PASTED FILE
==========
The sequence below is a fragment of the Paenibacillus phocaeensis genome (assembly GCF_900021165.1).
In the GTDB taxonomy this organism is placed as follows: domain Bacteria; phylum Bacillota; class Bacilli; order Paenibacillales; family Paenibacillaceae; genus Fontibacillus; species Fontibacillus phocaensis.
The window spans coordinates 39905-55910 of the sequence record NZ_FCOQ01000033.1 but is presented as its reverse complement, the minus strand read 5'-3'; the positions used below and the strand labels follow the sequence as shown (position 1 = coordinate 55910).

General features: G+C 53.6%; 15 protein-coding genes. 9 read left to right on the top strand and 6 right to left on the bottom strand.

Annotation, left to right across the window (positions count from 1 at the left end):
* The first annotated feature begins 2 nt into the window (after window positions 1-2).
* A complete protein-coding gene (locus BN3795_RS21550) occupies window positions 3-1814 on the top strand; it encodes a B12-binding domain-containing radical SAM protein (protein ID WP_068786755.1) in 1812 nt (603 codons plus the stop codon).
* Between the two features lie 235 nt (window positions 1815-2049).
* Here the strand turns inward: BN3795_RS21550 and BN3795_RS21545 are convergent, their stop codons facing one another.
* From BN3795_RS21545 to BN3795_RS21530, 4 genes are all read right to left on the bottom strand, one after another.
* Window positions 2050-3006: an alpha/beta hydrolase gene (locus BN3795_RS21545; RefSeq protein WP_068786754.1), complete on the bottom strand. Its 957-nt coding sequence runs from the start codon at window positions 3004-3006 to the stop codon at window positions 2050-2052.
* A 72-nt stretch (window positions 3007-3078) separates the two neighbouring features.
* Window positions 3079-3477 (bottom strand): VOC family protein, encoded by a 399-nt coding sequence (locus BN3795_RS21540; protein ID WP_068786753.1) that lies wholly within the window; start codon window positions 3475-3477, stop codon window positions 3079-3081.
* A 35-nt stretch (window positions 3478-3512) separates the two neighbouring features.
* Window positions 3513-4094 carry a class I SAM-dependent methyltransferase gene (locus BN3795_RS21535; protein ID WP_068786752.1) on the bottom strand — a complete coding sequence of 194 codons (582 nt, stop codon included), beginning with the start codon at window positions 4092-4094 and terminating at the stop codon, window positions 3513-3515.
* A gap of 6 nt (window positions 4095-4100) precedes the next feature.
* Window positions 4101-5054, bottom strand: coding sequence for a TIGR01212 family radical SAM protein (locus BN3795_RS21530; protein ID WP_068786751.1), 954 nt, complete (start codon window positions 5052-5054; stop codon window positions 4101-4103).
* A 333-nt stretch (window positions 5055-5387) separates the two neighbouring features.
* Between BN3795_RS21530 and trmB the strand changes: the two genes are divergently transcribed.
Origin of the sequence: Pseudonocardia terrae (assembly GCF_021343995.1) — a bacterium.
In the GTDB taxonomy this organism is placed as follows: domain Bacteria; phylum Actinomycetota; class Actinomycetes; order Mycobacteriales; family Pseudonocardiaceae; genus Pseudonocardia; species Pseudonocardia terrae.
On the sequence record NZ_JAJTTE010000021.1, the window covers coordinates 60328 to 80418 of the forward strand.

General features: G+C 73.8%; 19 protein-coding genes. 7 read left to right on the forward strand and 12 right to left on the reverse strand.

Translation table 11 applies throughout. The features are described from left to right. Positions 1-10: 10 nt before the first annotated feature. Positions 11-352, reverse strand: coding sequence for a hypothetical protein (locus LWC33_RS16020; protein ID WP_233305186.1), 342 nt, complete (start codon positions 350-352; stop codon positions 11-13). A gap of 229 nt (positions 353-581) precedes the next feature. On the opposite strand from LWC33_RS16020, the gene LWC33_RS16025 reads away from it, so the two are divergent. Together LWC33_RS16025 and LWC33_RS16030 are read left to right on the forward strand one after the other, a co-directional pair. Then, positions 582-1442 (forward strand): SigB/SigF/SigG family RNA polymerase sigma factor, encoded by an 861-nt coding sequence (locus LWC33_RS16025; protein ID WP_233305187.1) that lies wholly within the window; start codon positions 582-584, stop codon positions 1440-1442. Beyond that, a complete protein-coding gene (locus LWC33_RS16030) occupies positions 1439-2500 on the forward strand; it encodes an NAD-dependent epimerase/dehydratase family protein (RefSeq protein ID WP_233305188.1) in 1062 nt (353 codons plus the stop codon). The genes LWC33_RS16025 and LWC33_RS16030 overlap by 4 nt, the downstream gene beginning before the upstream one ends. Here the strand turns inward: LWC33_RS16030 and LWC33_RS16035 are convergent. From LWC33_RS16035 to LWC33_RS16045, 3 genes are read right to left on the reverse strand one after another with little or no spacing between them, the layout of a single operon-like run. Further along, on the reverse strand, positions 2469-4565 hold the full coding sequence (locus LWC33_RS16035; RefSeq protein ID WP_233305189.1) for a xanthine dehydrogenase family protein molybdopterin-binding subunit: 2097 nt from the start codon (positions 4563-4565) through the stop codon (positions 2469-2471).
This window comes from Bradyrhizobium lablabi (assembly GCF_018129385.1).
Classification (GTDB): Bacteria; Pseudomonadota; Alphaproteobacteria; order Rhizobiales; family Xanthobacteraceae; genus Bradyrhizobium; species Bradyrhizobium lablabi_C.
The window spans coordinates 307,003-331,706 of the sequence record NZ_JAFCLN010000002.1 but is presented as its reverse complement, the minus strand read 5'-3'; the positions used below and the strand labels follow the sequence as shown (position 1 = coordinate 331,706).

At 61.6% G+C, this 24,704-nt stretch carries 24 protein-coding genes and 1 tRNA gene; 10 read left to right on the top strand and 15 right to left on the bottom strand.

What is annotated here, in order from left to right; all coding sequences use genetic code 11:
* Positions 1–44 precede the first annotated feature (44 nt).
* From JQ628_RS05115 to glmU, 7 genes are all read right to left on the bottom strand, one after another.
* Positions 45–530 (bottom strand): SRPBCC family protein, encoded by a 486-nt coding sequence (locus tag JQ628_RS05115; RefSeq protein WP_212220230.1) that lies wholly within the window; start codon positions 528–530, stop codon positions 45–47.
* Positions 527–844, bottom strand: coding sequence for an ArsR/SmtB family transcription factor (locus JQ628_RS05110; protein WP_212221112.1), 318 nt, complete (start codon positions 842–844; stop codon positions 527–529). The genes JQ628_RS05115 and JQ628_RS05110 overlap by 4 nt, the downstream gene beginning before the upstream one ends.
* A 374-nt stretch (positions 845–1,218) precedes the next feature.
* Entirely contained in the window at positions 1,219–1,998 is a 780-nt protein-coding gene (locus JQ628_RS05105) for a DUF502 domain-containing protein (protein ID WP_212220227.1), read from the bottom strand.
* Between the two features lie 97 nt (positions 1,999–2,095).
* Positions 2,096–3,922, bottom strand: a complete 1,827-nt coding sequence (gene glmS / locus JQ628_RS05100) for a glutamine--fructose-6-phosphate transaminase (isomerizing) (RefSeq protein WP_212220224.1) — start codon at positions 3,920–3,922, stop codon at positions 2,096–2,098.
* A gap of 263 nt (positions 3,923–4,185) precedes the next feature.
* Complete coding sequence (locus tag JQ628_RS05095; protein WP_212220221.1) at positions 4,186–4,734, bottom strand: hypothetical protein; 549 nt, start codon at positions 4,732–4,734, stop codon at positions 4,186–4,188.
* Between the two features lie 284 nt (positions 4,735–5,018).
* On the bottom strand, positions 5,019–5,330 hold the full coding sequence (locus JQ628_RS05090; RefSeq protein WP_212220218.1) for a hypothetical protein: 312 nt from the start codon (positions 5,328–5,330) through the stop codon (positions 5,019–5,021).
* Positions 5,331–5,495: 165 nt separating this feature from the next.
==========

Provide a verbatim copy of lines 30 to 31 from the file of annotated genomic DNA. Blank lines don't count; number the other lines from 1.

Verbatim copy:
* Positions 1–44 precede the first annotated feature (44 nt).
* From JQ628_RS05115 to glmU, 7 genes are all read right to left on the bottom strand, one after another.